Monday, 29 October 2007
No, you are wrong. The "peace treaty" in the south has not, as you put it, "held." The Khartoum government never intended to honor it, and it has not. In the last six months that government has violated that agreement, and its many violations are known to members of Air Force intelligence monitoring the southern Sudan. That this has not been reported in The Times means nothing.
Your comment about the anti-black remarks of the Janjaweed shows you missed my point. For those comments do not show that Islam is irrelevant here; they show perfectly that Islam is a vehicle for Arab supremacism, and that Arab Muslims will, whenever they feel like it, seize the lands or otherwise oppress -- culturally, linguistically in the case of the Berbers of Algeria -- non-Arab Muslims. Who do you think killed the Kurds in Iraq? Who do you think punished the Berbers (until recently) even for speaking the Berber language? And shouldn't the behavior of the Arab government in Khartoum, and the Arab regimes that are openly or secretly backing it, and Osama Bin Laden who attacks the Khartoum regime now, not for supporting the Janjaweed, but for appearing to yield, however cosmetic that yielding may be, to some outside pressure?
Finally, you make an idiotic remark about my being an agent of Osama bin Laden because he sees Sudan as a place where Islam and the Infidels are clashing, and so do I. And he also thinks that Islam teaches Muslims to remove all barriers to Islam, and to work for the spread of Islam, the rightful dominance of Islam and Muslims, everywhere. And if I -- or Robert Spencer, or Senor Fulano de Tal -- agree that Islam does indeed teach "Muslims to remove all barriers to Islam, and to work for the spread...and rightful dominance of Islam and Muslims," are we then "agents" of Bin Laden?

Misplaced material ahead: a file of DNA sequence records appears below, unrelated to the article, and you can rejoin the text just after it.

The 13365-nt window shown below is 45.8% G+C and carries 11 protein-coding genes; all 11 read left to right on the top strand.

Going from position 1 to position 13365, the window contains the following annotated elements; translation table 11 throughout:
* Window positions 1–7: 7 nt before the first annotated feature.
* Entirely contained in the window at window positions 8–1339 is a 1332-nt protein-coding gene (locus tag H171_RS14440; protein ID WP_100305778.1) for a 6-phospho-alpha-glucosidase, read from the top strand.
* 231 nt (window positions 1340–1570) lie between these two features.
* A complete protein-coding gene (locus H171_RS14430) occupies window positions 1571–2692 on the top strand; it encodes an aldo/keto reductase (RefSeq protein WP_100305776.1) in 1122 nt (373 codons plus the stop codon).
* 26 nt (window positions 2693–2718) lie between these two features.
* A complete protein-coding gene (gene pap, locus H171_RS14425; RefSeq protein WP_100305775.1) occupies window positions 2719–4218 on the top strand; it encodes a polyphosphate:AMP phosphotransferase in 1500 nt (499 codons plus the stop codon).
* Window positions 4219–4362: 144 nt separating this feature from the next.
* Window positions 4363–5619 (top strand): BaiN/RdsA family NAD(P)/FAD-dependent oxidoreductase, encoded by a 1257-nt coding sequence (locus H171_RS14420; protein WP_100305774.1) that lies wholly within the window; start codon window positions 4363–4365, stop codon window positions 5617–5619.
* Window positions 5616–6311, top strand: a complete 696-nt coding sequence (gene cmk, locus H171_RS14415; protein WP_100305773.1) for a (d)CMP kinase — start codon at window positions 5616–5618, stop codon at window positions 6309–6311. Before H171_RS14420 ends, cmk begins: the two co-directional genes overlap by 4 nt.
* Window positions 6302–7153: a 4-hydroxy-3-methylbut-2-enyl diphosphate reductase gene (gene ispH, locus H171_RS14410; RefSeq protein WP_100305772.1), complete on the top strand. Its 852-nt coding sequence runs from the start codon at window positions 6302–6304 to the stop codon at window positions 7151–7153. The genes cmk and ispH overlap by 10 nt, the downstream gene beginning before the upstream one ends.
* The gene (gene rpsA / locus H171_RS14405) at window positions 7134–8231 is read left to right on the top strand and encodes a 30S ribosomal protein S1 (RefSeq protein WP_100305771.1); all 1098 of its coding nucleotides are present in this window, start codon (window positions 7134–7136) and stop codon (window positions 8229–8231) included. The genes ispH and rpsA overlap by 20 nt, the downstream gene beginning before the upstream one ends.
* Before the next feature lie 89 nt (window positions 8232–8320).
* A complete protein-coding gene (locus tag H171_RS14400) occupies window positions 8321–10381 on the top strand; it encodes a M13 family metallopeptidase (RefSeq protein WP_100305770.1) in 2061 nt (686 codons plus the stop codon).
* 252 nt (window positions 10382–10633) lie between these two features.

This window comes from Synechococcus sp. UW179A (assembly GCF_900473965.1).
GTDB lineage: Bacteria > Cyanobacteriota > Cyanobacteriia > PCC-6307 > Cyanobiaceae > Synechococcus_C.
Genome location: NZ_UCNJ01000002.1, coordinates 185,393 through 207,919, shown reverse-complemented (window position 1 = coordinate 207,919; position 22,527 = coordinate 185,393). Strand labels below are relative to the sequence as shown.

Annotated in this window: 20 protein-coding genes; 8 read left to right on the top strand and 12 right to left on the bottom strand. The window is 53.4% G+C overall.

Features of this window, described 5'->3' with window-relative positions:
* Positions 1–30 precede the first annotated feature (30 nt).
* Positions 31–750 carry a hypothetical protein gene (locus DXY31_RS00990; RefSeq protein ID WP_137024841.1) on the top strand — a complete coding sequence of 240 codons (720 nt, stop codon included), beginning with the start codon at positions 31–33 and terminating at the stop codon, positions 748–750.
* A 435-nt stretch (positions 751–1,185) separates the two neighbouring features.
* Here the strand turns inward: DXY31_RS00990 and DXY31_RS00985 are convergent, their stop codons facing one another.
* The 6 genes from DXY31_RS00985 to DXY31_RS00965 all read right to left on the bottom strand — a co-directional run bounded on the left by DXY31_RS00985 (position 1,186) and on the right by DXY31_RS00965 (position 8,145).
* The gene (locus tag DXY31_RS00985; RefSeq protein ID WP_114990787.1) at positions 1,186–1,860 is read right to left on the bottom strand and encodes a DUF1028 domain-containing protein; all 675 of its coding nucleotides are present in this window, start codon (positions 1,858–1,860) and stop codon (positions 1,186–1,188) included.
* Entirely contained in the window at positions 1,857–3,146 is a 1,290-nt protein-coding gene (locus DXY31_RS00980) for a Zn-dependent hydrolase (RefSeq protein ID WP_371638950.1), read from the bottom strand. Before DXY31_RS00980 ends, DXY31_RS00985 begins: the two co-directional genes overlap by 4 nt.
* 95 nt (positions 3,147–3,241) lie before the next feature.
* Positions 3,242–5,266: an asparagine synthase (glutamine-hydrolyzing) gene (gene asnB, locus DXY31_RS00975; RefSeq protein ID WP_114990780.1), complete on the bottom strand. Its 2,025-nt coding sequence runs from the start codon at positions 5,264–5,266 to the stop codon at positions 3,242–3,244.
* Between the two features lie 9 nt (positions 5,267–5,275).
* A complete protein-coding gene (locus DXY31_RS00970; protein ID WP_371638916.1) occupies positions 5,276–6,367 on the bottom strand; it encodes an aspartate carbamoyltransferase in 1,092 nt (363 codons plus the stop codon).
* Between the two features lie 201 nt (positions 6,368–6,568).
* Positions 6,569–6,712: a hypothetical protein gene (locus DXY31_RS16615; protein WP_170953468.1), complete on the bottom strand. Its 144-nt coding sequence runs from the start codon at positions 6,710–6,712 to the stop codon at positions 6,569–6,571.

Several readers object to what they see as support for "humanitarian" intervention to save Muslims from other Muslims. They are missing the point. The Muslims being saved are, potentially, those who might be willing to abandon Islam, and the main reason for an Expeditionary Field Force (shades of Suakin) is to put a stop to the Muslim conquest of Sudan, south and west, and a further thrust southward. More Halford Mackinder than Mother Teresa, though in this case they may be considered to be usefully coupled. Geopolitics makes strange bedfellows.
Posted on 10/29/2007 10:07 AM by Hugh Fitzgerald
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